Causal reasoning of wildfire damage Public Deposited

http://ir.library.oregonstate.edu/concern/graduate_thesis_or_dissertations/12579v09v

Descriptions

Attribute NameValues
Creator
Abstract or Summary
  • Attribution studies in social psychology predict that people tend to attribute the cause of natural disasters to factors associated with humans as opposed to nature per Se. The victims of natural disaster often consider natural disaster to be the result of not only natural forces but also human actions. This research investigates people's causal reasoning on wildfire damage. The research area was a high fire hazard zone on the west slope of the Sierra Nevada Mountains, near Chico, California. In June 1999, survey questionnaires exploring residents' perception of causality of wildfire damage were sent to a random sample of area residents. The Butte Complex Fires occurred in the Chico area, in the summer of 1999. Semi-structured field interviews were conducted on site following the fire to understand residents' real-time perception of the causes of wildfire damage and their reactions to the wildfire and firefighting practices. A follow-up mail survey was also conducted to enhance generalizability of data obtained thorough field interviews. The results obtained from both mail surveys and field interviews provide insights into residents' causal attribution of wildfire damage. They suggest that salient factors in causal attribution include whether residents incurred damage, maintained a sense of control in their situation, or had personal relationships with firefighters. Results obtained from the pre-fire survey reveal that residents who have no wildfire experience tend to attribute cause of wildfire damage to cognitively simplistic and general notions such as cigarettes, while residents who have past wildfire experience tend to list more concrete and complex factors such as prescribed burning or lack of prescribed burning as the cause of wildfire damage.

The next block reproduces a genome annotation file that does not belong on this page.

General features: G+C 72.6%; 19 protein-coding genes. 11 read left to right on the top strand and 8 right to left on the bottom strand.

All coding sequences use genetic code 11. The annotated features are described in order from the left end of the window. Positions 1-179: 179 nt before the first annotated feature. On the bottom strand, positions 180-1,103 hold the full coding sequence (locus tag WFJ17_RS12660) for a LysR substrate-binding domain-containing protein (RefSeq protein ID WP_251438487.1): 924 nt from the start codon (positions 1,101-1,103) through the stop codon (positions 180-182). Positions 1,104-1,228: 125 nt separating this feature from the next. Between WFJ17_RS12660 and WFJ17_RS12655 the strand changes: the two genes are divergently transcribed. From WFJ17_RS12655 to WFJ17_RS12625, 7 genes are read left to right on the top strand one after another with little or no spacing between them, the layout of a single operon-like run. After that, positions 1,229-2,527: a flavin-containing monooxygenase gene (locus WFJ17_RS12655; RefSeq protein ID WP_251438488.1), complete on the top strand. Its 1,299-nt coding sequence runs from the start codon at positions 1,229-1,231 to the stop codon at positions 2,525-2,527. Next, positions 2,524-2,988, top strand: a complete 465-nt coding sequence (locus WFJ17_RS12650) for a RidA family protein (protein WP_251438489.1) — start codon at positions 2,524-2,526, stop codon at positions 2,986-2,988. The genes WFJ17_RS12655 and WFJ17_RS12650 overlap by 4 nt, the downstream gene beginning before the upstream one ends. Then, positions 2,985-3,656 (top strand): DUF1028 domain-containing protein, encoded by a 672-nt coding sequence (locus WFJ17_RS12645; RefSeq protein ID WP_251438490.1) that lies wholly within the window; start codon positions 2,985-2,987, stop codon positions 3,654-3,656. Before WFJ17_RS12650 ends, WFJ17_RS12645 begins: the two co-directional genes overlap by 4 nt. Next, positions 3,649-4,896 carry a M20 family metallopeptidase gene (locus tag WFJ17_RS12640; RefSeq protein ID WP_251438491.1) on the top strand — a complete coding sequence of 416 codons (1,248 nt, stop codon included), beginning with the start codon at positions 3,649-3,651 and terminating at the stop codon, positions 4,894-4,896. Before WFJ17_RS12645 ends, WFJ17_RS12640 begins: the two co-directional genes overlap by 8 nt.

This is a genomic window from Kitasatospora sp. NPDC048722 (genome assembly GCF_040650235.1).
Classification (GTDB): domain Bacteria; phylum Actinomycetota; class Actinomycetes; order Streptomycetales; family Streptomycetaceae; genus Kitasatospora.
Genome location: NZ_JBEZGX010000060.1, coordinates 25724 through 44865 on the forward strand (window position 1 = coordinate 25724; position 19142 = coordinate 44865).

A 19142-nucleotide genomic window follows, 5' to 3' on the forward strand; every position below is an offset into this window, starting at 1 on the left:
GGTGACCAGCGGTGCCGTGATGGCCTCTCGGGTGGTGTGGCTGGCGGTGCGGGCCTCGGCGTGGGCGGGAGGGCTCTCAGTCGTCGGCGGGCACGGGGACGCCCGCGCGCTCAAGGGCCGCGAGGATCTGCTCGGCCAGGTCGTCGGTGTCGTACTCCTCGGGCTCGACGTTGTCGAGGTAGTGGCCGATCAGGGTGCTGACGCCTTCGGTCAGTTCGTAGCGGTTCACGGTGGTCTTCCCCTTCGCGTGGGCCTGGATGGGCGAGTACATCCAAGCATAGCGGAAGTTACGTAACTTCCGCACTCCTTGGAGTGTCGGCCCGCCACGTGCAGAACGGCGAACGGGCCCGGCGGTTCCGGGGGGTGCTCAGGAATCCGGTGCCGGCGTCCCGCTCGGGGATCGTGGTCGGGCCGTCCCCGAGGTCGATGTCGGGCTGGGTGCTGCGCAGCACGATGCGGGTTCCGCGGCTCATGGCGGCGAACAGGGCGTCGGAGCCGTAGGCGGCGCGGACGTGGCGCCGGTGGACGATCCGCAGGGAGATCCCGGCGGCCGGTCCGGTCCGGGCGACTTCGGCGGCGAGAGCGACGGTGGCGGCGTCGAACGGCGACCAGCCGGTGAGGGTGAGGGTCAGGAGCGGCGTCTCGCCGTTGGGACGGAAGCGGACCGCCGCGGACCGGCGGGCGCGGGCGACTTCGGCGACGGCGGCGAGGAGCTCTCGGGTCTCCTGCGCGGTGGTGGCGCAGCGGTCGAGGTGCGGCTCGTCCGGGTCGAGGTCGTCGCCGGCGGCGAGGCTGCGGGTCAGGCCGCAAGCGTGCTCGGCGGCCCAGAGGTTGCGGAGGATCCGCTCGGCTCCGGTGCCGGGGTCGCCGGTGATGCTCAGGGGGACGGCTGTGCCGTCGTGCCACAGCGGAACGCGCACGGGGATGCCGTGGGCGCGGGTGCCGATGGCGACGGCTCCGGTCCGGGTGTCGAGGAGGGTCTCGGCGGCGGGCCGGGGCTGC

Resource Type
Date Available
Date Issued
Degree Level
Degree Name
Degree Field
Degree Grantor
Commencement Year
Advisor
Committee Member
Academic Affiliation
Non-Academic Affiliation
Subject
Rights Statement
Language
Digitization Specifications
  • Master files scanned at 600 ppi (256 Grayscale) using Capture Perfect 3.0 on a Canon DR-9080C in TIF format. PDF derivative scanned at 300 ppi (256 B+W), using Capture Perfect 3.0, on a Canon DR-9080C. CVista PdfCompressor 4.0 was used for pdf compression and textual OCR.
Replaces
Additional Information
  • description.provenance : Approved for entry into archive by Linda Kathman(linda.kathman@oregonstate.edu) on 2009-02-02T20:23:05Z (GMT) No. of bitstreams: 1 Kumagai_Yoshitaka_2001.pdf: 577051 bytes, checksum: 7723252917bd808b13ac919f56fdbacb (MD5)
  • description.provenance : Made available in DSpace on 2009-02-02T20:23:05Z (GMT). No. of bitstreams: 1 Kumagai_Yoshitaka_2001.pdf: 577051 bytes, checksum: 7723252917bd808b13ac919f56fdbacb (MD5)
  • description.provenance : Submitted by Digital Production (digitalproduc@gmail.com) on 2009-01-30T23:10:31Z No. of bitstreams: 1 Kumagai_Yoshitaka_2001.pdf: 577051 bytes, checksum: 7723252917bd808b13ac919f56fdbacb (MD5)
  • description.provenance : Approved for entry into archive by Linda Kathman(linda.kathman@oregonstate.edu) on 2009-02-02T20:21:19Z (GMT) No. of bitstreams: 1 Kumagai_Yoshitaka_2001.pdf: 577051 bytes, checksum: 7723252917bd808b13ac919f56fdbacb (MD5)

Relationships

In Administrative Set:
Last modified: 08/02/2017

Downloadable Content

Download PDF
Citations:

EndNote | Zotero | Mendeley

Items